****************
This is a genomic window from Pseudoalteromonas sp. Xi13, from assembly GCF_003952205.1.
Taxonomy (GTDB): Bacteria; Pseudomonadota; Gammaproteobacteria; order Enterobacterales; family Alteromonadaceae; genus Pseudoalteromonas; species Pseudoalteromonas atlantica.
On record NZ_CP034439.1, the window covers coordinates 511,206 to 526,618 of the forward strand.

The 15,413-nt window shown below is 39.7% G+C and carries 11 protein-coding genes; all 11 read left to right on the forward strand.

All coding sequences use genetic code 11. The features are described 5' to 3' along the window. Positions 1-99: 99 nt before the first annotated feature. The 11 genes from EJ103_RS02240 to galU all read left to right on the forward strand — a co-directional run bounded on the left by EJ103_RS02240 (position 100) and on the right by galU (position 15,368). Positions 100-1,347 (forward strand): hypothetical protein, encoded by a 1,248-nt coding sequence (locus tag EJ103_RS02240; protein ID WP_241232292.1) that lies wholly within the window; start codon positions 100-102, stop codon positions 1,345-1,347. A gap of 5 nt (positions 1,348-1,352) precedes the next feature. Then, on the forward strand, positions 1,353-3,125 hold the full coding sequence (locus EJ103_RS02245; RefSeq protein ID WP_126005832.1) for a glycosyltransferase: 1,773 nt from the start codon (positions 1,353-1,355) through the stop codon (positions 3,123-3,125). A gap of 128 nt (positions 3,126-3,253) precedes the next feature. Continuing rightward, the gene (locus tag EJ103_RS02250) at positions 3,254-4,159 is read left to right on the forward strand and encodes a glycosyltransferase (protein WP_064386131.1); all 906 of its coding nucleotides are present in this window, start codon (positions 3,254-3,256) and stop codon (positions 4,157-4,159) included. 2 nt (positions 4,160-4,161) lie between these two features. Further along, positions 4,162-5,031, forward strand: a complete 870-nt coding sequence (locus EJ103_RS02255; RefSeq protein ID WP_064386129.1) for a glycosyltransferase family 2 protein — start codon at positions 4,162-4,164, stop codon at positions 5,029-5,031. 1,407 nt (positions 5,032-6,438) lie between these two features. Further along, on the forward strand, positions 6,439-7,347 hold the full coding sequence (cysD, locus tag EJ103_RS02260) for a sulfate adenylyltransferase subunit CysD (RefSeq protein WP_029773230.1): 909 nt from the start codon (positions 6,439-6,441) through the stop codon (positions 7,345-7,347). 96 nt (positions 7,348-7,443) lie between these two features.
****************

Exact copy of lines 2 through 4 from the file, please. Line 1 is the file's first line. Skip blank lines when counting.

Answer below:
Taxonomy (GTDB): Bacteria; Pseudomonadota; Gammaproteobacteria; order Enterobacterales; family Alteromonadaceae; genus Pseudoalteromonas; species Pseudoalteromonas atlantica.
On record NZ_CP034439.1, the window covers coordinates 511,206 to 526,618 of the forward strand.

The 15,413-nt window shown below is 39.7% G+C and carries 11 protein-coding genes; all 11 read left to right on the forward strand.